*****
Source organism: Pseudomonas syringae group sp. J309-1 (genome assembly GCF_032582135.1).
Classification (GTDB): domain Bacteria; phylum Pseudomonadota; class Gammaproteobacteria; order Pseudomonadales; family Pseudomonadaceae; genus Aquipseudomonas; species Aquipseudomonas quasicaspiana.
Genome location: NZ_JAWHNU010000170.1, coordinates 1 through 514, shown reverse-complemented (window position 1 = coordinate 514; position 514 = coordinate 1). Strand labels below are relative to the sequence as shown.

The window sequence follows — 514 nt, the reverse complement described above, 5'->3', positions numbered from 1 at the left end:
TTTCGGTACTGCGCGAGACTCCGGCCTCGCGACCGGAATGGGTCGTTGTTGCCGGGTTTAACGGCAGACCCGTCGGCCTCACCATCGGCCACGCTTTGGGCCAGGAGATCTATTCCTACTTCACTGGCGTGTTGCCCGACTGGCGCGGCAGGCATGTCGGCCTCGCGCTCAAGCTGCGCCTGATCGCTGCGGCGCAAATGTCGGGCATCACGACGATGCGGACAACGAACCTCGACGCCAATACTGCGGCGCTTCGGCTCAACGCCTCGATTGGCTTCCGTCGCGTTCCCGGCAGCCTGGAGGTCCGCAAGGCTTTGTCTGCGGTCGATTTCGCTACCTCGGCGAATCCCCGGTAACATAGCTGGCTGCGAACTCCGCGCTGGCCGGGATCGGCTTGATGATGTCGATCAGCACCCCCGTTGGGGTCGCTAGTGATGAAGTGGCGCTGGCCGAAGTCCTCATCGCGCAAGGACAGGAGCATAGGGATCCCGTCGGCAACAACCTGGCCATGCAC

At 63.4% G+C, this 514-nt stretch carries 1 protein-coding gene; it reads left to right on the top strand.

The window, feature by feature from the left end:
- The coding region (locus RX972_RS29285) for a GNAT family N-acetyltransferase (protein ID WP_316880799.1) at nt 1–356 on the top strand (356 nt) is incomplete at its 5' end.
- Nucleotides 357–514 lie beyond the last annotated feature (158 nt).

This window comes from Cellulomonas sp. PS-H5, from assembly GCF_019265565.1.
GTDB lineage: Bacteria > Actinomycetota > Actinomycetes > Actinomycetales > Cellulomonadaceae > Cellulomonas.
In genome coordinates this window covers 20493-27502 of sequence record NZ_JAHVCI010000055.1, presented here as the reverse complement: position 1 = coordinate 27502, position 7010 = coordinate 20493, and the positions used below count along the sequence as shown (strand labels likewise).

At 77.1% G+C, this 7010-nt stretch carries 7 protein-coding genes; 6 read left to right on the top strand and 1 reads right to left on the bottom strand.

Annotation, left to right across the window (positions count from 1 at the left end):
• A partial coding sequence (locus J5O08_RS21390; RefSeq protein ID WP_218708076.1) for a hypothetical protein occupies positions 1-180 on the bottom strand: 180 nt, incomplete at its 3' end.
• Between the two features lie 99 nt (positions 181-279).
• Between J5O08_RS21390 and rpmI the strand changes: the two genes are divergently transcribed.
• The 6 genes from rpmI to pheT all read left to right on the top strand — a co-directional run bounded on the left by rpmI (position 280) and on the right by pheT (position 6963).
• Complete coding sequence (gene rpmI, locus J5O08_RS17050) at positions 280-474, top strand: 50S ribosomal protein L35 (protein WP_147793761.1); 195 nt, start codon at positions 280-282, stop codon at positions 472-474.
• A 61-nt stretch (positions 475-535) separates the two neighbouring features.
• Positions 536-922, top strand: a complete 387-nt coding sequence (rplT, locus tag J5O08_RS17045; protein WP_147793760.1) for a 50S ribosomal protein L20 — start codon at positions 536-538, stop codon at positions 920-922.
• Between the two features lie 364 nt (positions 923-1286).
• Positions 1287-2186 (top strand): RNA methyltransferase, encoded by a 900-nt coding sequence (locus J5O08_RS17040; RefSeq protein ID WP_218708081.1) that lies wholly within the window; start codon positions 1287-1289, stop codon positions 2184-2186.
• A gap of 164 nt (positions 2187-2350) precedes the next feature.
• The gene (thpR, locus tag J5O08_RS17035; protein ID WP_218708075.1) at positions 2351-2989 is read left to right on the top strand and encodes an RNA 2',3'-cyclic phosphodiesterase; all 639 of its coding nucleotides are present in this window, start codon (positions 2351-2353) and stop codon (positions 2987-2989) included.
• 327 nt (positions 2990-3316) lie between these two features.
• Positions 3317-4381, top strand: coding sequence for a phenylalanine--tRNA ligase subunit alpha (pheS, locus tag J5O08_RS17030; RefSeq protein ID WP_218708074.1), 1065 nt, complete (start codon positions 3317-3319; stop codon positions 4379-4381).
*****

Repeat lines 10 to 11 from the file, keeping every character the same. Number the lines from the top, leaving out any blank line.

This window comes from Cellulomonas sp. PS-H5, from assembly GCF_019265565.1.
GTDB lineage: Bacteria > Actinomycetota > Actinomycetes > Actinomycetales > Cellulomonadaceae > Cellulomonas.